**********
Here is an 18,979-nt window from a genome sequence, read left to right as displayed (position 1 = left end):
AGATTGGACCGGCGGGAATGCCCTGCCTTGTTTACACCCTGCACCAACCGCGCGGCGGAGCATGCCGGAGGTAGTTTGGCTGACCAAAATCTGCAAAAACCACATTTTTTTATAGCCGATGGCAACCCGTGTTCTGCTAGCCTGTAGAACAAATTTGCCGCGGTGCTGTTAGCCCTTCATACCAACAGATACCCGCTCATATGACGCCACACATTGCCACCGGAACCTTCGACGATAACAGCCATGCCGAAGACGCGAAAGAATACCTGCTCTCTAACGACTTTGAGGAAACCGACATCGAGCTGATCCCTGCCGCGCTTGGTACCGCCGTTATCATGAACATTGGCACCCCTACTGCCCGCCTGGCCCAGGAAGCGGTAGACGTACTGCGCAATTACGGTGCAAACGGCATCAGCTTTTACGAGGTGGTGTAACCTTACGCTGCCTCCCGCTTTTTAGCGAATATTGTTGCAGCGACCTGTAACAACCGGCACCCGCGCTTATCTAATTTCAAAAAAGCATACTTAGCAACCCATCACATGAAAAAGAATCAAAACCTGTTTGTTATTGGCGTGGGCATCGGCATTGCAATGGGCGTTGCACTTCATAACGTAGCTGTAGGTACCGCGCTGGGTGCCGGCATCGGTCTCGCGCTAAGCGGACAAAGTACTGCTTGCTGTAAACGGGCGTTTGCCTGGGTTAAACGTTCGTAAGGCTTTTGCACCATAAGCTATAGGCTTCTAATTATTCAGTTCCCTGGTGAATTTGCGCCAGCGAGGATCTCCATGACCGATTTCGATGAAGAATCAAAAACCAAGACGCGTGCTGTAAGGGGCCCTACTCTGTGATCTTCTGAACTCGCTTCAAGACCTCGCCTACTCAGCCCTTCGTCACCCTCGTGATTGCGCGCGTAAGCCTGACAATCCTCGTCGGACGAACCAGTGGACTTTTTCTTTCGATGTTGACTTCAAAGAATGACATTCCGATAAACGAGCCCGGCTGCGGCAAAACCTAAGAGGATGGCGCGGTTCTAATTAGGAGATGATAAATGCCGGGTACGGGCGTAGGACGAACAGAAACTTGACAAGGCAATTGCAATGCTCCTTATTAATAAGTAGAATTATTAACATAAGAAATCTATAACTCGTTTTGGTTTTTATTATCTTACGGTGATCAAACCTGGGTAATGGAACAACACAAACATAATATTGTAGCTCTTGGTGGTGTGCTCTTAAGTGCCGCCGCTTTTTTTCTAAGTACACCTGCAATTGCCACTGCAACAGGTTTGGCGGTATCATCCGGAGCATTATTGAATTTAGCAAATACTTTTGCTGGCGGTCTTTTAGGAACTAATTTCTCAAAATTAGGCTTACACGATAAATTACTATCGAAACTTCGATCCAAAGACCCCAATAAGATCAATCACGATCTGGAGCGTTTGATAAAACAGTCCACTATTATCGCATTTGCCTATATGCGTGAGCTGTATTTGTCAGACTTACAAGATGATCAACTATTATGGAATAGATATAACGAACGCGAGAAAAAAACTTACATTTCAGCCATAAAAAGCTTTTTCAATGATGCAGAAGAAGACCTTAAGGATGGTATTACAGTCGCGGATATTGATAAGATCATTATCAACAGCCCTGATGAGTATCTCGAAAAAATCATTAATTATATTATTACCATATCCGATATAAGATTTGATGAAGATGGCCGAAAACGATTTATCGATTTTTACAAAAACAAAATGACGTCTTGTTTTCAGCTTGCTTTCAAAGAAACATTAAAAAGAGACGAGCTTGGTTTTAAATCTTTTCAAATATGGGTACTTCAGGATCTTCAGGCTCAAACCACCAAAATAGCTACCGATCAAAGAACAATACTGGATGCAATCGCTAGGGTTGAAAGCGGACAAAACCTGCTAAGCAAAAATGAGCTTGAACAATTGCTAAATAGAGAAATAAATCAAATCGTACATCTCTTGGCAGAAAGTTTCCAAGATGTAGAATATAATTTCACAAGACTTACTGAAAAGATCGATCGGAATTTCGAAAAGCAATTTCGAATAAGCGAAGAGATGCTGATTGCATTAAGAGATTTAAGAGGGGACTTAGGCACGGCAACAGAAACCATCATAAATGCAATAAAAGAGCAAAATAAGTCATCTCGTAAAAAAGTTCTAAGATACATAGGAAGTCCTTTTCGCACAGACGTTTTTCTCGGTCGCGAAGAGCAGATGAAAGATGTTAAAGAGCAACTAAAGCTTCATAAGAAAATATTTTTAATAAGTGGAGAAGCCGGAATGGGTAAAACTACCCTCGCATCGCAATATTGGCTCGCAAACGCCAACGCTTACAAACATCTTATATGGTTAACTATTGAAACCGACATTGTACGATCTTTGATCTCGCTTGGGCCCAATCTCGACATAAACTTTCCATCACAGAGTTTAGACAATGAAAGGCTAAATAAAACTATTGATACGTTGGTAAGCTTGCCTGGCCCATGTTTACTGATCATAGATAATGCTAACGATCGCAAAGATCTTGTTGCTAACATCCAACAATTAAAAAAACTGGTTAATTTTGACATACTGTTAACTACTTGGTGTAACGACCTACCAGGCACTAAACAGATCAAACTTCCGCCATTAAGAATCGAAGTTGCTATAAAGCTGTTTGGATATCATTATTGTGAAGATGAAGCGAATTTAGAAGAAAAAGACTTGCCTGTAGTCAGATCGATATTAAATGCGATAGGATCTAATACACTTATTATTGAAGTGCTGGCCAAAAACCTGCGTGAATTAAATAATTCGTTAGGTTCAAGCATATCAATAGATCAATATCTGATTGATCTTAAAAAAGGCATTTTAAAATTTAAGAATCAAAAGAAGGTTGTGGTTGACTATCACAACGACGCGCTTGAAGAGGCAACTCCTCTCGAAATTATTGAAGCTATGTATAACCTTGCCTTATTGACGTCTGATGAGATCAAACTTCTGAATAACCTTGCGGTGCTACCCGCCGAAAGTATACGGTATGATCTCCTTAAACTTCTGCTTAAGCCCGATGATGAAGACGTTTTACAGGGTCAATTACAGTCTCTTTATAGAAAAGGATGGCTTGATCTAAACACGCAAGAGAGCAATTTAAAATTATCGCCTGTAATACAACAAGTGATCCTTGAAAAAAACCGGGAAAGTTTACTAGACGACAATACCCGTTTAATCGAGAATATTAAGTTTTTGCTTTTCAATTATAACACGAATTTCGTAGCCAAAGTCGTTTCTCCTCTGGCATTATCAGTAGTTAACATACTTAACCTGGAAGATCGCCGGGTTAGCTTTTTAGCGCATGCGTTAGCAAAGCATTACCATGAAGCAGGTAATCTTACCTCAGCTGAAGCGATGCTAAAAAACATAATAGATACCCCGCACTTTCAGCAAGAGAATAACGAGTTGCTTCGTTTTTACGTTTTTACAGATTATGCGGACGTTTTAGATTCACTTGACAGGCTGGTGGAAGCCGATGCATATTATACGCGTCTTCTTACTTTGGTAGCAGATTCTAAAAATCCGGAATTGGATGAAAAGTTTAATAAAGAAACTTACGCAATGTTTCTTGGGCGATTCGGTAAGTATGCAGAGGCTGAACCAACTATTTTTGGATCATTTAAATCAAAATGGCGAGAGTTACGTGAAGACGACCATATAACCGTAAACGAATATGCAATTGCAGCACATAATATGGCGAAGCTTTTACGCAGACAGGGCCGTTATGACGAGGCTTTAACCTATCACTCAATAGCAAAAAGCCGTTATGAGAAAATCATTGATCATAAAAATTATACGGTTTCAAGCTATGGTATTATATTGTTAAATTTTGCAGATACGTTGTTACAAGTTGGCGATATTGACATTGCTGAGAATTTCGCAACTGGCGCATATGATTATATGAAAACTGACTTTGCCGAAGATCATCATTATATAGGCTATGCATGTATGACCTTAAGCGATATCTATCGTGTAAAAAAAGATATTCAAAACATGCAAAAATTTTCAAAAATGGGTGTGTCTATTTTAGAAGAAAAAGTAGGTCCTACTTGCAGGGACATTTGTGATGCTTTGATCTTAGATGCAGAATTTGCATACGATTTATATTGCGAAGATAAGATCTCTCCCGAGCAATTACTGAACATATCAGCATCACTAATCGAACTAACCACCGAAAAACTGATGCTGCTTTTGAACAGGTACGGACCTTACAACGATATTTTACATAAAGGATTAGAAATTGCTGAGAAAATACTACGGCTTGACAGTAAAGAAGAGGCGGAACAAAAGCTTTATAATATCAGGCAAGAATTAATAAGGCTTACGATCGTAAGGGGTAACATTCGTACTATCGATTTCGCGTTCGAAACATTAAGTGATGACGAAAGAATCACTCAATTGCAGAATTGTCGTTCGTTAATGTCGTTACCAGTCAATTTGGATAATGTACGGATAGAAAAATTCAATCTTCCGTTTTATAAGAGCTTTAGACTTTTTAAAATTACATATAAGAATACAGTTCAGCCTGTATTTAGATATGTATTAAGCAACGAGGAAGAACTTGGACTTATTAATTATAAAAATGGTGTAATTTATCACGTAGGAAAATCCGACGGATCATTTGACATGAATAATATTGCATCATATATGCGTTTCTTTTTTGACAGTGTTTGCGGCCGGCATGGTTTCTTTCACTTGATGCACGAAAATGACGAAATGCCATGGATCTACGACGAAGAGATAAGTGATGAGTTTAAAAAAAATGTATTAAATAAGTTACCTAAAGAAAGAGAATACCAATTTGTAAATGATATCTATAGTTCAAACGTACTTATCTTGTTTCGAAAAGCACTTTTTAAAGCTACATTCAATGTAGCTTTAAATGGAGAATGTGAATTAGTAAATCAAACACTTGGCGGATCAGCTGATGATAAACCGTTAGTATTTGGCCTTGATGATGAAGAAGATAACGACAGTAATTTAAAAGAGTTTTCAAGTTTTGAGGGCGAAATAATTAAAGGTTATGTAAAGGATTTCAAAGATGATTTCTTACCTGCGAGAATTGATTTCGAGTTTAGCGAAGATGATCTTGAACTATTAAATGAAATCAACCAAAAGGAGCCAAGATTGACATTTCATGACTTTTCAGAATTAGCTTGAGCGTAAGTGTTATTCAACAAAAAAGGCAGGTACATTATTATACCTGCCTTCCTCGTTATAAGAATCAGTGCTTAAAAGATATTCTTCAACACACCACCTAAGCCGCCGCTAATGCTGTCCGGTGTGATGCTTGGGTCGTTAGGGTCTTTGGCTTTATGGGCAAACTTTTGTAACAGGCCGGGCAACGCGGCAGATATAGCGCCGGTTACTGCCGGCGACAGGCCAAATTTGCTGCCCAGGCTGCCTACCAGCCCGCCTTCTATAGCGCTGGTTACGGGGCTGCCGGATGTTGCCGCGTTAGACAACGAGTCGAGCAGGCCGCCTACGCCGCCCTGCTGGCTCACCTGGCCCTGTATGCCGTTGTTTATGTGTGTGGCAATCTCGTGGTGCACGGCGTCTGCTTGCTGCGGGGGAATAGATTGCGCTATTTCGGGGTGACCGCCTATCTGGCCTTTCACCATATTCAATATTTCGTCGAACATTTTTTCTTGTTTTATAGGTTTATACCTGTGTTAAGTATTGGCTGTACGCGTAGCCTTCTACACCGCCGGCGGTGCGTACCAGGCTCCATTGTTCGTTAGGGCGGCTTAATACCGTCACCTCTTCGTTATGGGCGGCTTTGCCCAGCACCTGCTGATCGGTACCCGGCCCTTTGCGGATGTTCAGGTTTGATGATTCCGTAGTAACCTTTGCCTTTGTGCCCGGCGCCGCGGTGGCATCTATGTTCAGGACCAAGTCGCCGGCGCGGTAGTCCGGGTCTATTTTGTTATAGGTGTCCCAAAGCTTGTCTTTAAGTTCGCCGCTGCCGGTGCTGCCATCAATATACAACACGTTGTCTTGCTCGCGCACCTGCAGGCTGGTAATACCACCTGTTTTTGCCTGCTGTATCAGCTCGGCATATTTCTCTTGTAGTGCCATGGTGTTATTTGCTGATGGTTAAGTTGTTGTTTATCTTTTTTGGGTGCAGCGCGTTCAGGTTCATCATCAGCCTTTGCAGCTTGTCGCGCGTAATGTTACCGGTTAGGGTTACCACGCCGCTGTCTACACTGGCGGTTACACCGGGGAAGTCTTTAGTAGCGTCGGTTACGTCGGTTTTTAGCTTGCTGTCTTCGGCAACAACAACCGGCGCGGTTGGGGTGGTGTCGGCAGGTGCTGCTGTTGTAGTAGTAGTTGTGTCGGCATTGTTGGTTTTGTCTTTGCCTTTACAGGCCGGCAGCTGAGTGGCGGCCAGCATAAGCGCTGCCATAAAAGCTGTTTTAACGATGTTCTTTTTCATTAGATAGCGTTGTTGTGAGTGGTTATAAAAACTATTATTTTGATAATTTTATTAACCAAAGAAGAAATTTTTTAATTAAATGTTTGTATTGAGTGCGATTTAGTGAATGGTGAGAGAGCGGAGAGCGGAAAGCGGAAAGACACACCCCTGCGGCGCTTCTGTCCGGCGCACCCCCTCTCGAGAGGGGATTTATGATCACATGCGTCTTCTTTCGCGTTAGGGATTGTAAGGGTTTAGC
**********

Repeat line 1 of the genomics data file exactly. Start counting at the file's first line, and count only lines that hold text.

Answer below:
Here is an 18,979-nt window from a genome sequence, read left to right as displayed (position 1 = left end):